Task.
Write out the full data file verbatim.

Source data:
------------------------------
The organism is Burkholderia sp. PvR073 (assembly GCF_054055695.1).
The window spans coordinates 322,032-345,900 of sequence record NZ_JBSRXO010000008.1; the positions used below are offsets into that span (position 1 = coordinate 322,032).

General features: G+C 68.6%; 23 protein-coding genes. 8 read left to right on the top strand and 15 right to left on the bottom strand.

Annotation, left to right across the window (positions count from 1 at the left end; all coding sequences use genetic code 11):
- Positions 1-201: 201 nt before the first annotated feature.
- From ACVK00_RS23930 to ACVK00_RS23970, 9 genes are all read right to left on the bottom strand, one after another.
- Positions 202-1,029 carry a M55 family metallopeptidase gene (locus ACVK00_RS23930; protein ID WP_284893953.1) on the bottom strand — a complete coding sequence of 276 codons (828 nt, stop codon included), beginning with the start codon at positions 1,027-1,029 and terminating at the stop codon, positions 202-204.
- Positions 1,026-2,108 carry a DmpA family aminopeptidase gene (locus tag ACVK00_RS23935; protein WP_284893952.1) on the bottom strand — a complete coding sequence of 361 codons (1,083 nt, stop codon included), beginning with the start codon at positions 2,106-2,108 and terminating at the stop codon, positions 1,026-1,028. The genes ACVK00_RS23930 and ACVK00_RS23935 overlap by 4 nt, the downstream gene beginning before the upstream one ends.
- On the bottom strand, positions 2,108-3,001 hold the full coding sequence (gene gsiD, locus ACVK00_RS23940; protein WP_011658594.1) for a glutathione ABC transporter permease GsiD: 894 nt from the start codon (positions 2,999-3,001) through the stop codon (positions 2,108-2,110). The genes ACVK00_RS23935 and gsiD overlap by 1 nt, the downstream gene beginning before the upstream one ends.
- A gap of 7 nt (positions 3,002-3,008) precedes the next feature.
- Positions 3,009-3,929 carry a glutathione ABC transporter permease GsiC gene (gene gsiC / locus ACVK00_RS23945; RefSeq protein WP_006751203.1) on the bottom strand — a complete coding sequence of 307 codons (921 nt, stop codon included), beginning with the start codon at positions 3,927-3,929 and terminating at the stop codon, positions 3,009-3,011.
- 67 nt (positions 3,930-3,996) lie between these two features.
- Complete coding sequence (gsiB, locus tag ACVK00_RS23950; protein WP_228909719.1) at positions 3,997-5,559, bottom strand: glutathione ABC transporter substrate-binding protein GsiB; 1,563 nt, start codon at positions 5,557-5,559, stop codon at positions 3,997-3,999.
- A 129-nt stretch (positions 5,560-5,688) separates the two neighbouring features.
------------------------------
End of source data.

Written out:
The organism is Burkholderia sp. PvR073 (assembly GCF_054055695.1).
The window spans coordinates 322,032-345,900 of sequence record NZ_JBSRXO010000008.1; the positions used below are offsets into that span (position 1 = coordinate 322,032).

General features: G+C 68.6%; 23 protein-coding genes. 8 read left to right on the top strand and 15 right to left on the bottom strand.

Annotation, left to right across the window (positions count from 1 at the left end; all coding sequences use genetic code 11):
- Positions 1-201: 201 nt before the first annotated feature.
- From ACVK00_RS23930 to ACVK00_RS23970, 9 genes are all read right to left on the bottom strand, one after another.
- Positions 202-1,029 carry a M55 family metallopeptidase gene (locus ACVK00_RS23930; protein ID WP_284893953.1) on the bottom strand — a complete coding sequence of 276 codons (828 nt, stop codon included), beginning with the start codon at positions 1,027-1,029 and terminating at the stop codon, positions 202-204.
- Positions 1,026-2,108 carry a DmpA family aminopeptidase gene (locus tag ACVK00_RS23935; protein WP_284893952.1) on the bottom strand — a complete coding sequence of 361 codons (1,083 nt, stop codon included), beginning with the start codon at positions 2,106-2,108 and terminating at the stop codon, positions 1,026-1,028. The genes ACVK00_RS23930 and ACVK00_RS23935 overlap by 4 nt, the downstream gene beginning before the upstream one ends.
- On the bottom strand, positions 2,108-3,001 hold the full coding sequence (gene gsiD, locus ACVK00_RS23940; protein WP_011658594.1) for a glutathione ABC transporter permease GsiD: 894 nt from the start codon (positions 2,999-3,001) through the stop codon (positions 2,108-2,110). The genes ACVK00_RS23935 and gsiD overlap by 1 nt, the downstream gene beginning before the upstream one ends.
- A gap of 7 nt (positions 3,002-3,008) precedes the next feature.
- Positions 3,009-3,929 carry a glutathione ABC transporter permease GsiC gene (gene gsiC / locus ACVK00_RS23945; RefSeq protein WP_006751203.1) on the bottom strand — a complete coding sequence of 307 codons (921 nt, stop codon included), beginning with the start codon at positions 3,927-3,929 and terminating at the stop codon, positions 3,009-3,011.
- 67 nt (positions 3,930-3,996) lie between these two features.
- Complete coding sequence (gsiB, locus tag ACVK00_RS23950; protein WP_228909719.1) at positions 3,997-5,559, bottom strand: glutathione ABC transporter substrate-binding protein GsiB; 1,563 nt, start codon at positions 5,557-5,559, stop codon at positions 3,997-3,999.
- A 129-nt stretch (positions 5,560-5,688) separates the two neighbouring features.